18.104.22.168 The greater the total bioburden, the greater the ATP concentration in a sample.
1.1 This test method covers a protocol for capturing, extracting and quantifying the cellular adenosine triphosphate (cATP) content associated with microorganisms normally found in laboratory cultures, waters, wastewaters, and in plankton and periphyton samples from waters.
1.2 The ATP is measured using a bioluminescence enzyme assay, whereby light is generated in amounts proportional to the concentration of ATP in the samples. The light is produced and measured quantitatively as relative light units (RLU) which are converted by comparison with an ATP standard and computation to pg ATP/mL.
1.3 This method does not remove all known chemical interferences, known to either luminesce in the 530 ± 20 nm range, or to quench light emitted in that range. It should not be used to determine ATP concentrations in samples with dissolved organic compounds, heavy metals or >10 000 ppm total dissolved solids. Alternative methods have been developed for determining ATP concentrations in fluids samples likely to contain such interferences (Test Methods and ).
1.4 Knowledge of the concentration of ATP can be related to viable biomass or metabolic activity of microorganisms ( ).
1.5 This test method offers a high degree of sensitivity, rapidity, accuracy, and reproducibility.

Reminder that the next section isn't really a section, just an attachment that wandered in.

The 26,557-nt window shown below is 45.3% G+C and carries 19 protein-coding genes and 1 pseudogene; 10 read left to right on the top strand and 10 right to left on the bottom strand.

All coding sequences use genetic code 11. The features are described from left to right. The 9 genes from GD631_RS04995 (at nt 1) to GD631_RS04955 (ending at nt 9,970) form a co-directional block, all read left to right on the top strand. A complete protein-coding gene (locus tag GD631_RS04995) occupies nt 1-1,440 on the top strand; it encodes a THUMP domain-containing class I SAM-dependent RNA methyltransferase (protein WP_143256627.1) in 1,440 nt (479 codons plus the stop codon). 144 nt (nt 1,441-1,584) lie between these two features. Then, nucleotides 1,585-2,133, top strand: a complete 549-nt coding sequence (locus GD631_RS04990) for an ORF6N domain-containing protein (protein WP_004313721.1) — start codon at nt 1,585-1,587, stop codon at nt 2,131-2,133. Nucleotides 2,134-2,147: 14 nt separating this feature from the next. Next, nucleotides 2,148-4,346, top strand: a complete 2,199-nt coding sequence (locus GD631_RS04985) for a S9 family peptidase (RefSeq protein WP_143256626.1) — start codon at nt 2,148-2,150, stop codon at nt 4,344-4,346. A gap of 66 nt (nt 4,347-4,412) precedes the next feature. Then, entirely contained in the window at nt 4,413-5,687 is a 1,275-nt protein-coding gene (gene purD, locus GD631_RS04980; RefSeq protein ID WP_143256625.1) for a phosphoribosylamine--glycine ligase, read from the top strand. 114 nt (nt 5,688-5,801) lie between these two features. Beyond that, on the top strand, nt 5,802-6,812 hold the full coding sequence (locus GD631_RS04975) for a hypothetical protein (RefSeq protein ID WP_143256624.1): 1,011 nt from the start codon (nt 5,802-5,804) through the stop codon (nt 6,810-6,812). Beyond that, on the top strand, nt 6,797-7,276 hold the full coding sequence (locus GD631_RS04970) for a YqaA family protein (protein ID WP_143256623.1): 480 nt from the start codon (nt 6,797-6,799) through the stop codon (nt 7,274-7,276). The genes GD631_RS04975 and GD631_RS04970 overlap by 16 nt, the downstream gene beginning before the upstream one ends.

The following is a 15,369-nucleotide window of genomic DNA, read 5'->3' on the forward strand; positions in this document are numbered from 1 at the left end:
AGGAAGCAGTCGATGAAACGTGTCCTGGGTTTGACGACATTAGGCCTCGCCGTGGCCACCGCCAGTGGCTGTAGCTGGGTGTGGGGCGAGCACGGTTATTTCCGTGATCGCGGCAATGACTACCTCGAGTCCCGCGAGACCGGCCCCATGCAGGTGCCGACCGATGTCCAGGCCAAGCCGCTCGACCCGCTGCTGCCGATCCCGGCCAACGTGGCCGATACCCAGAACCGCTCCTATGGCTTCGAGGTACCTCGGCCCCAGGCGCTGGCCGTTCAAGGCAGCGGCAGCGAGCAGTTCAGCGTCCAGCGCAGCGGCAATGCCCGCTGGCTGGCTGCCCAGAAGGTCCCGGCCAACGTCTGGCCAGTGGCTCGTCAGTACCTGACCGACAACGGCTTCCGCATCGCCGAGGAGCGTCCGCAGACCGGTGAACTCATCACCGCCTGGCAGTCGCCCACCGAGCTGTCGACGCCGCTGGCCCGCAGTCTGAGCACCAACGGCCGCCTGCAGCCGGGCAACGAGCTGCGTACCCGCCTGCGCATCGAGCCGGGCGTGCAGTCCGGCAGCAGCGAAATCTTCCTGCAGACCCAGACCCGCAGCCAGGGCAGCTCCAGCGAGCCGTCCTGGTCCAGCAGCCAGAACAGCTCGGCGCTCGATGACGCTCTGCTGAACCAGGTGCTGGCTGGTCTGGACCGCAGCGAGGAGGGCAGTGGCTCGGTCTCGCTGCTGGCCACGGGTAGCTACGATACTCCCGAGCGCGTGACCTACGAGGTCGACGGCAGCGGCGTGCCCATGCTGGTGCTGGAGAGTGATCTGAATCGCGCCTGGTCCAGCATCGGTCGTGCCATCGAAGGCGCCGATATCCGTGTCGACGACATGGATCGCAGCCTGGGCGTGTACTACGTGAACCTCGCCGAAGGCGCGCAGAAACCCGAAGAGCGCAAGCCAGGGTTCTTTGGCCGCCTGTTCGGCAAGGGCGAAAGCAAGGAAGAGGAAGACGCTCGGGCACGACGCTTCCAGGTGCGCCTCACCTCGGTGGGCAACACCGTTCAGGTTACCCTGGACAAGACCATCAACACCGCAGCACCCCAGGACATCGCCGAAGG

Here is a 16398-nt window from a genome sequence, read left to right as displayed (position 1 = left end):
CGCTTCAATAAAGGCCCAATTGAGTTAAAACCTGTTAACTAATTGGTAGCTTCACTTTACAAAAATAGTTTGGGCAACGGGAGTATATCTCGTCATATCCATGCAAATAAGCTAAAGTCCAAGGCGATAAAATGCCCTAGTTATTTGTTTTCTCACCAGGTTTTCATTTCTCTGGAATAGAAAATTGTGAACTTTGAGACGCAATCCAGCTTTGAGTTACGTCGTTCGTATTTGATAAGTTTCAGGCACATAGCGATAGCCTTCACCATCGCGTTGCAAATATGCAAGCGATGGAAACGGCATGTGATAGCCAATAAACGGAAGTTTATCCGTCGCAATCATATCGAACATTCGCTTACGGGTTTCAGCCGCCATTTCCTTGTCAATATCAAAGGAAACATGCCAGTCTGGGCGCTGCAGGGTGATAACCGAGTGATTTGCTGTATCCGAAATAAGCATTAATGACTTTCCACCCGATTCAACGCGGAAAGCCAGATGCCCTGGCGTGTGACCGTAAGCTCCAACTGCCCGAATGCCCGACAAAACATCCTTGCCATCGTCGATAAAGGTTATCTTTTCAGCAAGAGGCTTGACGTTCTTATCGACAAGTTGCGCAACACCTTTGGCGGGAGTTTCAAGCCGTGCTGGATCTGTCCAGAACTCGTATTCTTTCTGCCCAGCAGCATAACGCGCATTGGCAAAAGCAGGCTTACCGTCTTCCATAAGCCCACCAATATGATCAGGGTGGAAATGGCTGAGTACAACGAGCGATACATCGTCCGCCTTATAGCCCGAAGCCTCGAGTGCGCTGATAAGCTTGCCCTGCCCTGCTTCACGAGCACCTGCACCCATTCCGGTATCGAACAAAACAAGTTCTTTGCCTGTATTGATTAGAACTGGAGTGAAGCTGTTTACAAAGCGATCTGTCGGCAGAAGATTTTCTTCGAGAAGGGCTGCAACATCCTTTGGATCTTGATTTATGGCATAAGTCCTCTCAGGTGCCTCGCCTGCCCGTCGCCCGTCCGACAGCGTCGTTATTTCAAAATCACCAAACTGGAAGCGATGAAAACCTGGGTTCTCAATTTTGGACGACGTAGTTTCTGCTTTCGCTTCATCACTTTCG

1.6 The analyst should be aware that the precision statement pertains only to determinations in reagent water and not necessarily in the matrix being tested.
1.7 This test method is equally suitable for use in the laboratory or field.
1.8 The method normally detects cATP concentrations in the range of 0.1 pg cATP/mL (–1.0Log10 [pg cATP/mL]) to 4 000 000 pg cATP/mL (6.6 Log10 [pg cATP/mL]) in 50 mL water samples.
1.9 Providing interferences can be overcome, bioluminescence is a reliable and proven method for qualifying and quantifying ATP, although the method does not differentiate between ATP from different sources, for example, from different types of microorganisms, such as bacteria, fungi, algae and protozoa.
1.10 The values stated in SI units are to be regarded as standard. No other units of measurement are included in this standard.
1.11 This standard does not purport to address all of the safety concerns, if any, associated with its use. It is the responsibility of the user of this standard to establish appropriate safety and health practices and determine the applicability of regulatory limitations prior to use.
2. Referenced Documents (purchase separately) The documents listed below are referenced within the subject standard but are not provided as part of the standard.
D1129 Terminology Relating to Water
D1193 Specification for Reagent Water
ICS Number Code 13.060.50 (Examination of water for chemical substances)
|Link to Active (This link will always route to the current Active version of the standard.)|
ASTM D4012-15, Standard Test Method for Adenosine Triphosphate (ATP) Content of Microorganisms in Water, ASTM International, West Conshohocken, PA, 2015, www.astm.orgBack to Top